Bankruptcy- Your Bad Credit Solution and Your Duties to Your Trustee and Creditors!

As soon as your bankruptcy begins, you must surrender to your trustee:

* All your credit cards.

* Any non-exempt assets.

Creditors meeting

  • You must attend the meeting of creditors, if one is held. At this meeting, your creditors will have the opportunity to ask questions about your bankruptcy. However, in most personal bankruptcies, no creditors’ meeting is held.
  • A meeting of creditors is held if requested by the Superintendent of Bankruptcy.
  • or by creditors with an aggregate of at least 25% of the proven claims. These meetings are usually held at the office of the trustee. Read More

Income tax

You must give the trustee your T-4 slips and any other information necessary to complete any outstanding tax returns to the date of bankruptcy.

  • When you file for bankruptcy, the day you file is treated like the end of your tax year so that in the year you file bankruptcy you actually have to file two different tax returns.
  • Any income tax debt will be included in your bankruptcy, although you may be required to pay it separately. Any refund to which you are entitled will be an asset that will come to your trustee for your creditors.

Monthly reporting

  • Each month, you must report your household income and living expenses and any change in your family situation to your trustee, along with copies of your pay stubs. Your trustee will give you appropriate forms to fill in order to provide him or her with this information.
  • From your income and expenses, your trustee determines if your net income was higher than the limit allowed by law for you to live. If you have any “surplus income”, you will be required to make a payment each month to the trustee. In a bankruptcy the more you earn, the more you are required to contribute to your estate for the benefit of your creditors.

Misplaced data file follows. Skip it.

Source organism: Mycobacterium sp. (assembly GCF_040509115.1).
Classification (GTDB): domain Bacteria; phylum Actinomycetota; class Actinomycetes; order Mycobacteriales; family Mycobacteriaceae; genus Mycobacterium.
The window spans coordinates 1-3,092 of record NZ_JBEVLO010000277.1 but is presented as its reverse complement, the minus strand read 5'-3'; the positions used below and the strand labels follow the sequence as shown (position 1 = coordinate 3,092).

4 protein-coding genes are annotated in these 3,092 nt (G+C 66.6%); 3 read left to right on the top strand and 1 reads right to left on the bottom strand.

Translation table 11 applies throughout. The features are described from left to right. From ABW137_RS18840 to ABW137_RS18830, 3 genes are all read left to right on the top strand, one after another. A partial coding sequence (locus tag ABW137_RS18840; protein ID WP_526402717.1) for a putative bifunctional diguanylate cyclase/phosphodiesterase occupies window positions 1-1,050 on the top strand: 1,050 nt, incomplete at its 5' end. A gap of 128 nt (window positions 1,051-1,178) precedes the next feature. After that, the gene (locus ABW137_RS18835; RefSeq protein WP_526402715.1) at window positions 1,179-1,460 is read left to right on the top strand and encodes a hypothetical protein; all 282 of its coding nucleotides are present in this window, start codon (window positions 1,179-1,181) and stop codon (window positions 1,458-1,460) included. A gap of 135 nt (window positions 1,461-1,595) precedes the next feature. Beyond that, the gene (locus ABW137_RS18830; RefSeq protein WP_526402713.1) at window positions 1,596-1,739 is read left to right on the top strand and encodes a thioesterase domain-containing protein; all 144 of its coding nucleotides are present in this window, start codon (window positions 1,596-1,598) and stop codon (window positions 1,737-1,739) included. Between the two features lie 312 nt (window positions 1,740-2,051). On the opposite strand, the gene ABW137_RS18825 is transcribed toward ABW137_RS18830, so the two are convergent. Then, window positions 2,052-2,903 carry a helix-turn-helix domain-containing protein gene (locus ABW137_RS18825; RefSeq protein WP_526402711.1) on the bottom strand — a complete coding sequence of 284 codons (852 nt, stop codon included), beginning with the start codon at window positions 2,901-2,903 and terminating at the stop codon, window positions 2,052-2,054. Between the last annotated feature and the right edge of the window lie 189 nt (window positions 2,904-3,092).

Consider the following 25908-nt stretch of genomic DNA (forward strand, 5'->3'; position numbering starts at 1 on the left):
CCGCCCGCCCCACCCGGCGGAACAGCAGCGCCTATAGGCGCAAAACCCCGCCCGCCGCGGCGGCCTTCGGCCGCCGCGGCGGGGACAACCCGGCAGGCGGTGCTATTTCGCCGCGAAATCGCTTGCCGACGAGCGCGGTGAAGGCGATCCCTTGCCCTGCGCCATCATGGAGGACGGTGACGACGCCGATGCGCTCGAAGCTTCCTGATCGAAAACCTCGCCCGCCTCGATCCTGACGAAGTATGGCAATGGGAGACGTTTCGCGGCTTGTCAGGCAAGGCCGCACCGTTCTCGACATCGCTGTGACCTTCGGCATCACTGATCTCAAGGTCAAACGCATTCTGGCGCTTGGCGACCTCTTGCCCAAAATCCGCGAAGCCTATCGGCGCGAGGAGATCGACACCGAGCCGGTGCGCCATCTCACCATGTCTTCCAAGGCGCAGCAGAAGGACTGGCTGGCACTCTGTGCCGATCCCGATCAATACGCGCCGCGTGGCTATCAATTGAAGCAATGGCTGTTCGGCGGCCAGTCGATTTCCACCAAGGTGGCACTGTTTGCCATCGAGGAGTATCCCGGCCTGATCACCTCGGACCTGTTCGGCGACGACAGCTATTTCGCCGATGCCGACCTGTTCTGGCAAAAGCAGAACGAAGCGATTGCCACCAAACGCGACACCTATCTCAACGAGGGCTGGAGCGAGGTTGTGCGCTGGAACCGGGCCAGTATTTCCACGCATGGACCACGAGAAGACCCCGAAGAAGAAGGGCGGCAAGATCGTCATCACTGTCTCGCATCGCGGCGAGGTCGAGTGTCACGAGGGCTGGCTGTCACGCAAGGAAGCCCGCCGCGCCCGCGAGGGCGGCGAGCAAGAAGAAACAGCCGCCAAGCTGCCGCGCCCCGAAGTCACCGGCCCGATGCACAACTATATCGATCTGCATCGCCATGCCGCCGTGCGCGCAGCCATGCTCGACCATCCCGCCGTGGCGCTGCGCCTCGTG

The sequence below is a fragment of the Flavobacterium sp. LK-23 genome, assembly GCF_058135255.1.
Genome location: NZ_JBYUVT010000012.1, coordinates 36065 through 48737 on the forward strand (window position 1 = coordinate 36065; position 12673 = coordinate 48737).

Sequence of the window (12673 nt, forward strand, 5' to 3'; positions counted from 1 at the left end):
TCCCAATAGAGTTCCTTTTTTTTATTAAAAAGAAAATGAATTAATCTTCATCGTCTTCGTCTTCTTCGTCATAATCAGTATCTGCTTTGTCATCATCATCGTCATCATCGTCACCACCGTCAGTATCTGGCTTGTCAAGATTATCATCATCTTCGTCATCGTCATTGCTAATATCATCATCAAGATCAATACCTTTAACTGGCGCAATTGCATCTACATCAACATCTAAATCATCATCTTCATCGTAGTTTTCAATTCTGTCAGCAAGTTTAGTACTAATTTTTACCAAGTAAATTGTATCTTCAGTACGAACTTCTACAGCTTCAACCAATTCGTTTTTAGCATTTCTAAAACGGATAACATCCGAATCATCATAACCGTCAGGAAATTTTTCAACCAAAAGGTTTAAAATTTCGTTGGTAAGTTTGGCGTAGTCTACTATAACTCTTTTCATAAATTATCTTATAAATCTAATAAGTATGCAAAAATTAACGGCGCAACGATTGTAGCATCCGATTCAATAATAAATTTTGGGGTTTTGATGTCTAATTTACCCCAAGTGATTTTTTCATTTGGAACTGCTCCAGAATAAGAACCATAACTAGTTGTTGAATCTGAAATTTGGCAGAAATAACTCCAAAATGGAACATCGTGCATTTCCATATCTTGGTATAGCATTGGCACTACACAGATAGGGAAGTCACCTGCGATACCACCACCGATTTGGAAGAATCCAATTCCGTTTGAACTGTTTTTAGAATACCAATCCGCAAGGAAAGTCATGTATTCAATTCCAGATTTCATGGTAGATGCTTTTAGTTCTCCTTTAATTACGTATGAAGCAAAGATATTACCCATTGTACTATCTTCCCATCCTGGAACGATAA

• For most people it is the monthly income reporting that requires the most homework. However, the monthly income and expense reporting throughout bankruptcy is usually very helpful for most people, as they now keep track of the money coming into the household and how they spend it and when.

Credit Counseling

  • To be eligible for an “automatic nine month discharge”, you must take two counseling sessions. The counseling can be one-on-one, with yourself and your trustee, or if you prefer, it can be in a group consisting of other bankrupts and your trustee.
  • The first counseling session must be held between 10 and 60 days following the start of bankruptcy; the second counseling session must be held no later than 210 days following the date of bankruptcy. The cost for each individual counseling session is $85, plus GST.
  • This credit counseling is designed to teach you budgeting and good money management so that you are less likely to have financial problems in the future. Each session is about an hour long and discusses budgeting and the causes of your financial difficulties.
  • Experience shows that the credit counseling reinforces your income and expense reporting, in giving you better control of your finances.

Other duties

  • You must keep the trustee informed as to where you are living.
  • You must respond to the trustee’s requests, assist him or her as required, and provide whatever information is requested.
  • If you borrow more than $500, you must tell the lender that you are bankrupt.
  • You may not be a director of a company.

Timely completion

  • It is essential you complete these duties in a timely manner, so that your bankruptcy can be completed as soon as possible. For example, if you miss a payment to your trustee, your discharge date will be postponed. The earlier you obtain your discharge, the earlier you will be able to rebuild your credit and live life normally again.
  • As you can see above, what you must do during bankruptcy is designed partly to help you manage your money better. If you are ready to put your financial problems behind you, please contact a bankruptcy trustee near you.

This article is courtesy of Bankruptcy Canada

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